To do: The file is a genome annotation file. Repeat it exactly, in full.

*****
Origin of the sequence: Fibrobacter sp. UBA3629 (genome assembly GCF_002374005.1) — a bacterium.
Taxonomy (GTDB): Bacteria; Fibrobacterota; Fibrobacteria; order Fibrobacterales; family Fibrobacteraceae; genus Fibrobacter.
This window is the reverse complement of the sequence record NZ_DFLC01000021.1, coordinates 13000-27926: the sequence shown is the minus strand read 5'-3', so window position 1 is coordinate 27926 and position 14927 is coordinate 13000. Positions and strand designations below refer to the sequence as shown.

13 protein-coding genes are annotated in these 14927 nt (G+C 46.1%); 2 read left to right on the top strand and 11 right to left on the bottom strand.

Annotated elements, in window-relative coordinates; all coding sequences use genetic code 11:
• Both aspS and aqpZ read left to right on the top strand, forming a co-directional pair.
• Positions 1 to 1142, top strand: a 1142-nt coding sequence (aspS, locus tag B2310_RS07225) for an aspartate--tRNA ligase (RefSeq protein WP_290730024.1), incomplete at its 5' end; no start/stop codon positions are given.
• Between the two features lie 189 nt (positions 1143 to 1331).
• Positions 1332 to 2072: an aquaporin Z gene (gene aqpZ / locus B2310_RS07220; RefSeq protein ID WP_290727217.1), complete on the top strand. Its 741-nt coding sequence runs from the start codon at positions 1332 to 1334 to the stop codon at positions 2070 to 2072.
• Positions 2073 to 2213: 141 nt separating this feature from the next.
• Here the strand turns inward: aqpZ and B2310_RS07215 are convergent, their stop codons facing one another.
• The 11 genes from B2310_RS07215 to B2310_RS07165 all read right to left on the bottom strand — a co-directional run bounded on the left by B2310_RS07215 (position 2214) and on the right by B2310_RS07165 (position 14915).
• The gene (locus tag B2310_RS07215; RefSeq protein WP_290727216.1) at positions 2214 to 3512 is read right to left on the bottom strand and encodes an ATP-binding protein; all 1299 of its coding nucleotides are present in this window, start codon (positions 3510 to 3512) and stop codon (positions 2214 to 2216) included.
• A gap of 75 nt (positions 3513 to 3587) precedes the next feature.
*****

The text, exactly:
Origin of the sequence: Fibrobacter sp. UBA3629 (genome assembly GCF_002374005.1) — a bacterium.
Taxonomy (GTDB): Bacteria; Fibrobacterota; Fibrobacteria; order Fibrobacterales; family Fibrobacteraceae; genus Fibrobacter.
This window is the reverse complement of the sequence record NZ_DFLC01000021.1, coordinates 13000-27926: the sequence shown is the minus strand read 5'-3', so window position 1 is coordinate 27926 and position 14927 is coordinate 13000. Positions and strand designations below refer to the sequence as shown.

13 protein-coding genes are annotated in these 14927 nt (G+C 46.1%); 2 read left to right on the top strand and 11 right to left on the bottom strand.

Annotated elements, in window-relative coordinates; all coding sequences use genetic code 11:
• Both aspS and aqpZ read left to right on the top strand, forming a co-directional pair.
• Positions 1 to 1142, top strand: a 1142-nt coding sequence (aspS, locus tag B2310_RS07225) for an aspartate--tRNA ligase (RefSeq protein WP_290730024.1), incomplete at its 5' end; no start/stop codon positions are given.
• Between the two features lie 189 nt (positions 1143 to 1331).
• Positions 1332 to 2072: an aquaporin Z gene (gene aqpZ / locus B2310_RS07220; RefSeq protein ID WP_290727217.1), complete on the top strand. Its 741-nt coding sequence runs from the start codon at positions 1332 to 1334 to the stop codon at positions 2070 to 2072.
• Positions 2073 to 2213: 141 nt separating this feature from the next.
• Here the strand turns inward: aqpZ and B2310_RS07215 are convergent, their stop codons facing one another.
• The 11 genes from B2310_RS07215 to B2310_RS07165 all read right to left on the bottom strand — a co-directional run bounded on the left by B2310_RS07215 (position 2214) and on the right by B2310_RS07165 (position 14915).
• The gene (locus tag B2310_RS07215; RefSeq protein WP_290727216.1) at positions 2214 to 3512 is read right to left on the bottom strand and encodes an ATP-binding protein; all 1299 of its coding nucleotides are present in this window, start codon (positions 3510 to 3512) and stop codon (positions 2214 to 2216) included.
• A gap of 75 nt (positions 3513 to 3587) precedes the next feature.